Breast Surgeon Carried Out Unnecessary Operations: What we can learn from the trial of Ian Paterson
A breast surgeon has been found to have carried out unnecessary operations by a criminal court. Ian Paterson carried out life-changing operations at NHS and private hospitals in Birmingham with no good medical reason.
He was found to have told some women they had breast cancer when they did not. In other cases he exaggerated the risk and encouraged women to have surgery. He told some women they had ‘pre-cancerous’ lumps which needed to be removed when in fact they were harmless.
Besides the unnecessary operations he carried out ‘cleavage-sparing mastectomies’. Where women had breast cancer and needed a breast removed, he left some breast tissue in place to achieve a better cosmetic result. This was against guidelines and left women at higher risk of their cancer returning. When this came to light some women needed more surgery. In some cases sadly the cancer returned.
10 women gave evidence at the trial of the devastating effect Mr Paterson’s treatment had on their lives.
Investigations into Mr Paterson’s conduct have been taking place for some time. A number of his patients are making claims against him for damages. An NHS Trust is said to have paid out £17.8m in damages and legal costs.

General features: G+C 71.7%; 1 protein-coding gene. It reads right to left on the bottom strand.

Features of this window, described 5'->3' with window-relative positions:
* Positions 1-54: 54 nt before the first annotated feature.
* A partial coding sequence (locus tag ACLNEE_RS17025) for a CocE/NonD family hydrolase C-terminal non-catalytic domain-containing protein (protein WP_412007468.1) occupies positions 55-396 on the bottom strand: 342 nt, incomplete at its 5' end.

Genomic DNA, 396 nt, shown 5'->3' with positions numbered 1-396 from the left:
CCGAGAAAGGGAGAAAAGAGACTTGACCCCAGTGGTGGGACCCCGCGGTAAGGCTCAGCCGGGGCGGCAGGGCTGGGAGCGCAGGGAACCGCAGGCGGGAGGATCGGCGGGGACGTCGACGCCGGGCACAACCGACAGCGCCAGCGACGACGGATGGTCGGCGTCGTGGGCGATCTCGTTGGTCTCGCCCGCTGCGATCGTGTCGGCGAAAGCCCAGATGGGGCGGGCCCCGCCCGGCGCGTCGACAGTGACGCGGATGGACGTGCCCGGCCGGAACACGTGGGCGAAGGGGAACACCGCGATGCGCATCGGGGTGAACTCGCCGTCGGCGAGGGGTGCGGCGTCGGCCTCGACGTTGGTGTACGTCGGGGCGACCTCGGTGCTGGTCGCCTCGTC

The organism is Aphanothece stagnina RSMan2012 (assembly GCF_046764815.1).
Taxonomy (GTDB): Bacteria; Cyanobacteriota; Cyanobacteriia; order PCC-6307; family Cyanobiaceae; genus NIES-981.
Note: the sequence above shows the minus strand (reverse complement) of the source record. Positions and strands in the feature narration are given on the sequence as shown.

This sort of finding by a criminal court against a surgeon is highly unusual. The NHS tries to ensure that patients with cancer are treated quickly and effectively. Many doctors will feel that he has let down not just his patients but his profession.
The case raises questions about levels of supervision both at the hospitals where he practiced. It also highlights the risks of not managing breast cancer correctly. The aim of mastectomy surgery (removal of the breast) is usually to cure cancer or to prevent it from developing. Leaving breast tissue in place left these women at risk.
Breast cancer is the most common cancer in women. 50,000 cases are diagnosed each year. The have been a number of advances in treatment in recent years and survival rates are improving. Although a large number of women were affected by Mr Paterson’s conduct, it is rare to come across situations like this.
However there are still some common errors which lead to delays in diagnosis and for some patients these can be very serious. These include delays by GPs in referring patients, failures to carry out adequate examinations and mistakes in interpreting ultrasound, mammograms and biopsies. Hospitals need to learn from what has happened. One was would be better reporting and supervision systems to prevent surgeons like Mr Paterson acting against their patients’ interests. It is also important to ensure that we learn from past errors and give cancer patients the best possible care.